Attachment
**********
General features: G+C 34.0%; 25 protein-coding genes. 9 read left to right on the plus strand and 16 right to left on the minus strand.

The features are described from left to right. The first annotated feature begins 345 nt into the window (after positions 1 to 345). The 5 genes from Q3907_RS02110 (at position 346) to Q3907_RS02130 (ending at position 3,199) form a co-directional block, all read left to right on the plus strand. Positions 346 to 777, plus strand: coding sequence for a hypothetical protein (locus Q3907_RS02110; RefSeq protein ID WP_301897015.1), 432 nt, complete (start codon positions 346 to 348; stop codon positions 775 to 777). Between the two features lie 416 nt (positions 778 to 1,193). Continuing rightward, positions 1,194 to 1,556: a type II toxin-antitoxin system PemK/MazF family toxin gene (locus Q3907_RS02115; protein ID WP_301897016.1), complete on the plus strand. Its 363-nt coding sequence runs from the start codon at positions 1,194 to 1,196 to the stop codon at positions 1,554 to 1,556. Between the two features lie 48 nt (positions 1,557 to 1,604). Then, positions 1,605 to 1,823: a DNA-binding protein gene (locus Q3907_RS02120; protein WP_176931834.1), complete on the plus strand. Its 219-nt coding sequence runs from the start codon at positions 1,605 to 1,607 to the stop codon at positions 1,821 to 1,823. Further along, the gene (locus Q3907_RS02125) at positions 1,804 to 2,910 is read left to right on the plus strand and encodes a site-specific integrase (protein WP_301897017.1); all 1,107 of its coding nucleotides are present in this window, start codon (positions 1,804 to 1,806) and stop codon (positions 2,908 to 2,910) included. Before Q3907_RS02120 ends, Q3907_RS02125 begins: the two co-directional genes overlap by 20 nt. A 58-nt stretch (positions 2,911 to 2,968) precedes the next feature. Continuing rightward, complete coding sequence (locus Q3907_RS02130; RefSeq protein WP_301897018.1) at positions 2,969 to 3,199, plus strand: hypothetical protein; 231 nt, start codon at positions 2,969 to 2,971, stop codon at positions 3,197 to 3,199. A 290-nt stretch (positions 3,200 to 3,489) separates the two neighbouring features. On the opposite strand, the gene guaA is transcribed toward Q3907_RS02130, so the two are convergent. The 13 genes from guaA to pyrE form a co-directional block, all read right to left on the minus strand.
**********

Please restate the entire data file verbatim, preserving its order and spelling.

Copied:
General features: G+C 34.0%; 25 protein-coding genes. 9 read left to right on the plus strand and 16 right to left on the minus strand.

The features are described from left to right. The first annotated feature begins 345 nt into the window (after positions 1 to 345). The 5 genes from Q3907_RS02110 (at position 346) to Q3907_RS02130 (ending at position 3,199) form a co-directional block, all read left to right on the plus strand. Positions 346 to 777, plus strand: coding sequence for a hypothetical protein (locus Q3907_RS02110; RefSeq protein ID WP_301897015.1), 432 nt, complete (start codon positions 346 to 348; stop codon positions 775 to 777). Between the two features lie 416 nt (positions 778 to 1,193). Continuing rightward, positions 1,194 to 1,556: a type II toxin-antitoxin system PemK/MazF family toxin gene (locus Q3907_RS02115; protein ID WP_301897016.1), complete on the plus strand. Its 363-nt coding sequence runs from the start codon at positions 1,194 to 1,196 to the stop codon at positions 1,554 to 1,556. Between the two features lie 48 nt (positions 1,557 to 1,604). Then, positions 1,605 to 1,823: a DNA-binding protein gene (locus Q3907_RS02120; protein WP_176931834.1), complete on the plus strand. Its 219-nt coding sequence runs from the start codon at positions 1,605 to 1,607 to the stop codon at positions 1,821 to 1,823. Further along, the gene (locus Q3907_RS02125) at positions 1,804 to 2,910 is read left to right on the plus strand and encodes a site-specific integrase (protein WP_301897017.1); all 1,107 of its coding nucleotides are present in this window, start codon (positions 1,804 to 1,806) and stop codon (positions 2,908 to 2,910) included. Before Q3907_RS02120 ends, Q3907_RS02125 begins: the two co-directional genes overlap by 20 nt. A 58-nt stretch (positions 2,911 to 2,968) precedes the next feature. Continuing rightward, complete coding sequence (locus Q3907_RS02130; RefSeq protein WP_301897018.1) at positions 2,969 to 3,199, plus strand: hypothetical protein; 231 nt, start codon at positions 2,969 to 2,971, stop codon at positions 3,197 to 3,199. A 290-nt stretch (positions 3,200 to 3,489) separates the two neighbouring features. On the opposite strand, the gene guaA is transcribed toward Q3907_RS02130, so the two are convergent. The 13 genes from guaA to pyrE form a co-directional block, all read right to left on the minus strand.